Synopses & Reviews
The debate over the affair between Thomas Jefferson and SallyHemings rarely rises above the question of Did they or didn'tthey? But lost in the argument over the existence of such a relationshipare equally urgent questions about a history that is more complex, both sexually andculturally, than most of us realize. Mongrel Nation seeks to uncover thiscomplexity, as well as the reasons it is so often obscured.
Clarence Walker contends that the relationshipbetween Jefferson and Hemings must be seen not in isolation but in the broadercontext of interracial affairs within the plantation complex. Viewed from thisperspective, the relationship was not unusual or aberrant but was fairly typical.For many, this is a disturbing realization, because it forces us to abandon the ideaof American exceptionalism and re-examine slavery in America as part of a long, global history of slaveholders frequently crossing the colorline.
More than many other societies--and despiteour obvious mixed-race population--our nation has displayed particular reluctance toacknowledge this dynamic. In a country where, as early as 1662, interracial sex wasalready punishable by law, an understanding of the Hemings-Jefferson relationshiphas consistently met with resistance. From Jefferson's time to our own, the generalpublic denied--or remained oblivious to--the possibility of the affair. Historians, too, dismissed the idea, even when confronted with compelling arguments by fellowscholars. It took the DNA findings of 1998 to persuade many (although, to this day, doubters remain).
The refusal to admit thelikelihood of this union between master and slave stems, of course, from Jefferson'ssymbolic significance as a Founding Father. The president's apologists, both beforeand after the DNA findings, have constructed an iconic Jefferson that tells us moreabout their own beliefs--and the often alarming demands of those beliefs--than itdoes about the interaction between slave owners and slaves. Much more than a searchfor the facts about two individuals, the debate over Jefferson and Hemings isemblematic of tensions in our society between competing conceptions of race and ofour nation.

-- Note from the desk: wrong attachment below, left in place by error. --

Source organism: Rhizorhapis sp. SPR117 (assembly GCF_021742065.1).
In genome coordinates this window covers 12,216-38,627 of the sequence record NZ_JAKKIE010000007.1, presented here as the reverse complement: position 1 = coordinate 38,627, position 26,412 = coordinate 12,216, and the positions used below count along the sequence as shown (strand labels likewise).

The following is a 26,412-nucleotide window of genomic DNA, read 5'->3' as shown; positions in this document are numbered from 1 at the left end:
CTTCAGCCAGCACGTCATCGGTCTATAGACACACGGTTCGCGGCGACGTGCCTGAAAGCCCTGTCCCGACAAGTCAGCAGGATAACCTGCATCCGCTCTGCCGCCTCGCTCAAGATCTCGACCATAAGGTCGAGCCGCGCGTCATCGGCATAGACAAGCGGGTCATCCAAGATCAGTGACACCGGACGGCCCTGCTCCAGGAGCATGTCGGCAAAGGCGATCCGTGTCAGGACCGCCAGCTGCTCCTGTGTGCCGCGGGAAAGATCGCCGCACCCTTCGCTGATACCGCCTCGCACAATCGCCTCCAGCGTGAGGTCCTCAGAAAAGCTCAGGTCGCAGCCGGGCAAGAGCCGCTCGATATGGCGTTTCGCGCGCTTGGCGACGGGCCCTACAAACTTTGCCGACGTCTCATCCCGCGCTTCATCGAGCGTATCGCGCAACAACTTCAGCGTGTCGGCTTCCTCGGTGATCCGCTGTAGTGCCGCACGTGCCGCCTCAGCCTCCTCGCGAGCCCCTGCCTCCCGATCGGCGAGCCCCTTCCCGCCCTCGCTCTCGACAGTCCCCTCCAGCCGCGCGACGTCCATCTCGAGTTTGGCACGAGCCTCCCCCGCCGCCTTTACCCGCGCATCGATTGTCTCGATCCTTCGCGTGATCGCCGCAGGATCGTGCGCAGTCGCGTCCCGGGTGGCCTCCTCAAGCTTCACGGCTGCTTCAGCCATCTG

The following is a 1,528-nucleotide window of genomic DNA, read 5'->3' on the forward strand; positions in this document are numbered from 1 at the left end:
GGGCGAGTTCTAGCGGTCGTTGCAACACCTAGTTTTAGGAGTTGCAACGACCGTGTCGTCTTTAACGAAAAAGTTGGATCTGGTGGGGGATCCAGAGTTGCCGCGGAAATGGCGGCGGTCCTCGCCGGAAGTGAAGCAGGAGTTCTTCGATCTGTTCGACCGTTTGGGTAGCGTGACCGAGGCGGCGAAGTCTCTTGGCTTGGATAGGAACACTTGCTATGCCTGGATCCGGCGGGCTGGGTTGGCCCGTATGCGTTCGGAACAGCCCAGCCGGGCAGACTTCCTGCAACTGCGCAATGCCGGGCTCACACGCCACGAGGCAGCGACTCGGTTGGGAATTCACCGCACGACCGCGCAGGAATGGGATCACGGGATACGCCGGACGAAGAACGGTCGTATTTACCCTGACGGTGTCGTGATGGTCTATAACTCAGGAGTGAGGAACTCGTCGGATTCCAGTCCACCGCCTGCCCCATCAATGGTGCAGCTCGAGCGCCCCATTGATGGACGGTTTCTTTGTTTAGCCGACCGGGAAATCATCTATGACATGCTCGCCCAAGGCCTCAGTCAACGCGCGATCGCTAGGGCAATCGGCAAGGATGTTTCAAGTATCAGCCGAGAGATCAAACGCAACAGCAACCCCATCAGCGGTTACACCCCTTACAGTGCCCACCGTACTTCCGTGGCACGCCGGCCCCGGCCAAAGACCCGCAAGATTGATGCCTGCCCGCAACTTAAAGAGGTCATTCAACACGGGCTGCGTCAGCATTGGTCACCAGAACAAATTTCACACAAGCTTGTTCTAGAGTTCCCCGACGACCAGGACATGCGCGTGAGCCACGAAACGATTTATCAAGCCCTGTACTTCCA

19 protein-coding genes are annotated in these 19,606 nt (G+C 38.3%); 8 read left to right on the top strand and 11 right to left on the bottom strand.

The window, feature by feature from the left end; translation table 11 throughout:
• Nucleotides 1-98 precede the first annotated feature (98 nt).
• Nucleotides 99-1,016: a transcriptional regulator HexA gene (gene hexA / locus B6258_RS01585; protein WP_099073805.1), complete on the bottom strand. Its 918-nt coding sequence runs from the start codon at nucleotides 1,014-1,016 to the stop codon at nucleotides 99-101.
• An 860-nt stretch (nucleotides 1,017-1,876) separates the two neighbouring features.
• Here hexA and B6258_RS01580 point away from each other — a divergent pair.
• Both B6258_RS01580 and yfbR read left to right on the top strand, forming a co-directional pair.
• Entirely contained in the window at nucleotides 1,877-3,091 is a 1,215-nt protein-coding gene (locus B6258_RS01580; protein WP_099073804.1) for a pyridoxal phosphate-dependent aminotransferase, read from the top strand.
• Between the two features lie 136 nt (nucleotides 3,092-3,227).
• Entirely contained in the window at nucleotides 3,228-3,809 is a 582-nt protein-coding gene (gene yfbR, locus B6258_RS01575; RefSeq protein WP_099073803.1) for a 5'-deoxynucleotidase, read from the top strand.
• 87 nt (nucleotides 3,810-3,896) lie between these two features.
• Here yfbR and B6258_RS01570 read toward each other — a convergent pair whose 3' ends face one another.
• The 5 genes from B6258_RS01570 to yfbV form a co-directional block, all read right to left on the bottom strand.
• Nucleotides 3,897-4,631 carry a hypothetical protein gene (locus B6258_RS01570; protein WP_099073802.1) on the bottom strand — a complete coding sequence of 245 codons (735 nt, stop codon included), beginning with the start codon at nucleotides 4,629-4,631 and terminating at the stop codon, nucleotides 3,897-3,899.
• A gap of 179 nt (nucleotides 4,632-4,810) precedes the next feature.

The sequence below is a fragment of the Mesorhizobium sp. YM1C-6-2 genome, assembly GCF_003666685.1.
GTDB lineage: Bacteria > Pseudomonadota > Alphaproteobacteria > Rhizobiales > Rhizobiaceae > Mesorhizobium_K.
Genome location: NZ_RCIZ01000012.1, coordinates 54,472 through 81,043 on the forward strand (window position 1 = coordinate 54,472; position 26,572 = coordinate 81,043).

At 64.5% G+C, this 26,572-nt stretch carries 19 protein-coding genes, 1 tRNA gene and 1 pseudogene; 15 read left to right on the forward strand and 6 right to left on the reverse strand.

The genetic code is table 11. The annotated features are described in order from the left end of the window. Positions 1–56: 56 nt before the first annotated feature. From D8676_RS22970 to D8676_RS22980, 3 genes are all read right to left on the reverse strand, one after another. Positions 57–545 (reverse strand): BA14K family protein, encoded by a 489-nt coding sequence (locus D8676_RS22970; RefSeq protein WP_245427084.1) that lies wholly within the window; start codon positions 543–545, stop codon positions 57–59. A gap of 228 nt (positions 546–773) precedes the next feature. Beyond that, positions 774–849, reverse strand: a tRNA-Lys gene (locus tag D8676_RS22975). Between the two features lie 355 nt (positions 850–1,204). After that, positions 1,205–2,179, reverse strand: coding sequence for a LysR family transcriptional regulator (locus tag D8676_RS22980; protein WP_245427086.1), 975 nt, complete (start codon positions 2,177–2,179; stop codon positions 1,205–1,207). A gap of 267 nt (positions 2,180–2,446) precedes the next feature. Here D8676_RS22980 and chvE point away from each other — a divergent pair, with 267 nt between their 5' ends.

In this brief manuscript, Clarence Walker uses theJefferson/Hemings liaison as a point of departure for a series of historicalreflections on race, sex, and nation in the Americas. His basic argument, evident inthe attached, is that America has been a multiracial society from colonial times, but one that has had a particularly difficult time acknowledging the fact. Theessays have historical, historiographical, and contemporary significance. They giveus a more complex picture of Jefferson and race than is often presented. They usethe Jefferson/Hemings relationship to comment on historians' treatement of race andnation. And, finally, they comment on the current state of American thinking aboutrace and nation--both more recent iterations of the discomfort with racial mixingthat has been part of American colonial and national identity from the beginning, and its weakening in the face of the rapidly increasing racial and ethnic diversityof American society.